India and China pressed each other for greater market access for their products from medicines to Bollywood films at a meeting of trade ministers on Monday, seeking to expand commercial ties between the Asian giants as they battle a global downturn.

Despite twitchy relations and occasional heated rhetoric, business relations between India and China have boomed for more than a decade. The two sides have targeted trade flows of $100 billion by 2015 from $75.5 billion now.

However, although China is one of India's largest trade partners, that trade is heavily skewed in Beijing's favour. From just $1 billion in 2001-02, India's trade deficit with China has ballooned to $39.7 billion in 2011/12.

China's Trade Minister Chen Deming on Monday called on India to improve its business climate, including by making it easier for Chinese workers to get visas, when he met his Indian counterpart Anand Sharma in New Delhi.

He also raised India's decision last month to impose a tariff of 21 percent on imported power equipment - a controversial move widely seen as targeting Chinese firms which have emerged as the main suppliers.

For its part, India has long complained that its companies, from IT and services to pharmaceuticals to Bollywood film-makers, are unfairly restricted when trying to enter the Chinese market. Exports to the world's second-biggest economy have mainly consisted of raw materials such as iron ore.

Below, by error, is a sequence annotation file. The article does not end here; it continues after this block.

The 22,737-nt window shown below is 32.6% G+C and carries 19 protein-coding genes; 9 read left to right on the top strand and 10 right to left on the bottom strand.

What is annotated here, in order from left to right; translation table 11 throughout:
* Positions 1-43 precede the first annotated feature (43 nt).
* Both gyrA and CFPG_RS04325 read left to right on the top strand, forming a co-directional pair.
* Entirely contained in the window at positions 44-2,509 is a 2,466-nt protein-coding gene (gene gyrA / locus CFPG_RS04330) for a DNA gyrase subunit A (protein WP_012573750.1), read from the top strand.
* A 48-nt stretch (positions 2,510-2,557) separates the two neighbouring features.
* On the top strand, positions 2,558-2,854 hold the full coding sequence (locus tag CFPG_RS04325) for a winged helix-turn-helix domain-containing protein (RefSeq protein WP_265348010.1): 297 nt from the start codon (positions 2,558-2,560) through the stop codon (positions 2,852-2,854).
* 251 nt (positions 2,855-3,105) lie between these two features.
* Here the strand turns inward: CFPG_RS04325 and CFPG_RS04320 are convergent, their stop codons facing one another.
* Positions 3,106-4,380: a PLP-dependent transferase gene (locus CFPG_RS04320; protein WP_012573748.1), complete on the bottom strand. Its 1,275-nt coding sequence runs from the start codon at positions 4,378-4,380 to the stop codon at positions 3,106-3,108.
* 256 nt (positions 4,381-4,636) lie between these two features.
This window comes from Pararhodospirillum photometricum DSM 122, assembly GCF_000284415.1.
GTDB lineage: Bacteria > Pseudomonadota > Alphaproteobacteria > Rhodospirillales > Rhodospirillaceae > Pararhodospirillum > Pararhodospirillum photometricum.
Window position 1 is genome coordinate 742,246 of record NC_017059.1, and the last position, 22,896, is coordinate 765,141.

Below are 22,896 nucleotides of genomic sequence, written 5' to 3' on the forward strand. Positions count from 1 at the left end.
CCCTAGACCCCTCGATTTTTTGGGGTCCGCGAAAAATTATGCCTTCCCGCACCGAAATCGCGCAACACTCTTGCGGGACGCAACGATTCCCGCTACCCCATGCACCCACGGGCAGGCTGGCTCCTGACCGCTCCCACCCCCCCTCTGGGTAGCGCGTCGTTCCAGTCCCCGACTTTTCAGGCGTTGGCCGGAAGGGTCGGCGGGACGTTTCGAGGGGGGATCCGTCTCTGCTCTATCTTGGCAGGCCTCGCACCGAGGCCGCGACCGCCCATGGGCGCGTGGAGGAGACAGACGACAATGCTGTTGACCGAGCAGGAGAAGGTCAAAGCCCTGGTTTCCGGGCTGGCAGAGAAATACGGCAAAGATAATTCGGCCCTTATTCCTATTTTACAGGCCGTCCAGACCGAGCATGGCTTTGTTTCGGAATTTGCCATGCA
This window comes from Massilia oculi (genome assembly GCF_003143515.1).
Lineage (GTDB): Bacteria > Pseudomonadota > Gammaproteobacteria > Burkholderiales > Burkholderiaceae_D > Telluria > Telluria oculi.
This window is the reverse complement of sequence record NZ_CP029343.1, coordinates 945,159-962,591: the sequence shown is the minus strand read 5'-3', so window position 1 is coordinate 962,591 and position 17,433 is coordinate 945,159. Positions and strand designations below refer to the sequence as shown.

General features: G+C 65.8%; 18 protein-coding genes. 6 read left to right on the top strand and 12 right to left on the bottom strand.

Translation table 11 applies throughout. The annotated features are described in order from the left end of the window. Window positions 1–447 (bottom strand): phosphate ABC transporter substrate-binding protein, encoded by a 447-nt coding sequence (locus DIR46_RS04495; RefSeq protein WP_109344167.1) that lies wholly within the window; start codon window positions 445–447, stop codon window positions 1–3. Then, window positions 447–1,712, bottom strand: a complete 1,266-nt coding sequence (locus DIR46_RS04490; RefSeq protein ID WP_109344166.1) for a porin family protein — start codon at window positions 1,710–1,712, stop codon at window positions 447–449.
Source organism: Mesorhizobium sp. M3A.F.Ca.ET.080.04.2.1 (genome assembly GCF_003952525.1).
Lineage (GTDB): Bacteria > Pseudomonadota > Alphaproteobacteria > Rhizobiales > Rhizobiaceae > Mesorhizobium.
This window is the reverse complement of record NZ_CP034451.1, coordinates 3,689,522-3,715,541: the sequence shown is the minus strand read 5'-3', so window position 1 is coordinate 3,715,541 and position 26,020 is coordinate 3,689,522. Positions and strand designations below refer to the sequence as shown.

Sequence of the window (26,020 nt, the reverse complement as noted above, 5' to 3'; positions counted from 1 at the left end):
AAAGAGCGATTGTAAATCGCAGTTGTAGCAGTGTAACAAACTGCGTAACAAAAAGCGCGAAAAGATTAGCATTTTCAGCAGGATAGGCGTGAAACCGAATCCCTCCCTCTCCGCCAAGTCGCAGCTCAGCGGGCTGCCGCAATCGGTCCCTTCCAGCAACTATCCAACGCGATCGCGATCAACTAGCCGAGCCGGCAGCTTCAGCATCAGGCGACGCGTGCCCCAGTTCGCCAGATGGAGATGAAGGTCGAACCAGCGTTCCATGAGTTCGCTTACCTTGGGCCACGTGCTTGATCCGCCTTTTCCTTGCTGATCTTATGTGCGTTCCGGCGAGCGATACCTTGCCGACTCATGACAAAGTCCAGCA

No major breakthroughs were announced, although the two sides agreed to set up a joint group to improve the collection of trade data. China has also shown interest in investing in one of the flagship industrial zones India has planned to boost its manufacturing capacity.

"The two governments need to work together to create a better, easier and more relaxing and business-enabling environment for our potential Chinese and Indian investors," Chen told reporters, through a translator.


India has relied on cheap Chinese imports of power equipment to help plug electricity shortages that have held back economic growth. But Indian manufacturers complained that they were being flooded by cheap imports, and this year successfully lobbied for an import tax to be imposed.

Chen said the tariff would not deter Chinese investment.

"Those big Chinese power equipment producers are determined to continue their business, including investment and production activities here in India," Chen said.

Diplomatic relations between India and China have thawed since the two fought a brief frontier war in 1962, but they remain wary of each other and have failed to settled a dispute over territorial claims on their borders.